Gacy was brought to trial on February 6, 1980, charged with 33 murders.

He spent over 300 hours with doctors and underwent a variety of psychological test to determine whether he was mentally competent to stand trial. He attempted to convince doctors that he had multiple personalities. He claimed to have four personalities: the hard-working, civic-minded contractor, the clown, the active politician, and a policeman called Jack Hanley, whom he referred to as “Bad Jack”. When Gacy had confessed to police, he claimed to be relaying the crimes of Jack, who detested homosexuality and who viewed male prostitutes as “weak, stupid and degraded scum”.

The prosecutors presented the case that Gacy was sane and in full control of his actions. To support this contention, they produced several witnesses to testify to the premeditation of Gacy’s actions and the efforts he took to escape detection.

The jury deliberated for one hour and fifty minutes before announcing they had reached their verdicts: Gacy was found guilty of 33 charges of murder; he was also found guilty of sexual assault and taking indecent liberties with a child; both convictions in reference to Robert Piest. At the time, his conviction for 33 murders was the most for which any person in U.S. history had been convicted.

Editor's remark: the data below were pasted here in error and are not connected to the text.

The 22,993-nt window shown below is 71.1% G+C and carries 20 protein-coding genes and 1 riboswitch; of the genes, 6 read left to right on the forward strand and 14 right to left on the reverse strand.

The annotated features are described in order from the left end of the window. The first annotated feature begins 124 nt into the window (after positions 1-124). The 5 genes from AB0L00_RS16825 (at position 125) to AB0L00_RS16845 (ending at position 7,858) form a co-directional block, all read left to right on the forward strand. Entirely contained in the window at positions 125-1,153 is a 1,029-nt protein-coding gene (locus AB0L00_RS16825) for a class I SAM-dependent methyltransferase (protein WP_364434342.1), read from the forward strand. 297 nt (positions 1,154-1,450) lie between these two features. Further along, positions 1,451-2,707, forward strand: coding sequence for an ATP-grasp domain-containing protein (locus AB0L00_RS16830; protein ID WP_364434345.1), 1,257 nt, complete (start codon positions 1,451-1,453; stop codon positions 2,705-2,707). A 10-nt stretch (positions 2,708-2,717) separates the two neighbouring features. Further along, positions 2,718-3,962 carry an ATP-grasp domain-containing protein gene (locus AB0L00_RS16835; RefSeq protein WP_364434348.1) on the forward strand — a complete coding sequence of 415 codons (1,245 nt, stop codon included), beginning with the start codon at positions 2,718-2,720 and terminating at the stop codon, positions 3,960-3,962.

In the sentencing phase of the trial, the jury deliberated for more than two hours before sentencing Gacy to death for each murder committed after the Illinois statute on capital punishment came into effect in June 1977. His execution was set for June 2, 1980.

Death Row

On being sentenced, Gacy was transferred to the Menard Correctional Center, where he remained incarcerated on death row for 14 years.

After his incarceration, Gacy read numerous law books and filed voluminous motions and appeals, although he did not prevail in any of them.


On the morning of May 9, 1994, Gacy was transferred to Stateville Correctional Center in Crest Hill to be executed.

In the hours leading up to Gacy’s execution, a crowd estimated at over 1,000 gathered outside the correctional center; a vocal majority were in favor of the execution, although a few anti-death penalty protesters were also present. Some of those in favor of the execution wore T-shirts hearkening to Gacy’s previous community services as a clown and bearing satirical slogans such as “No tears for the clown”.

Gacy was confirmed dead at 12:58 a.m. on May 10, 1994. His brain was removed and his body cremated.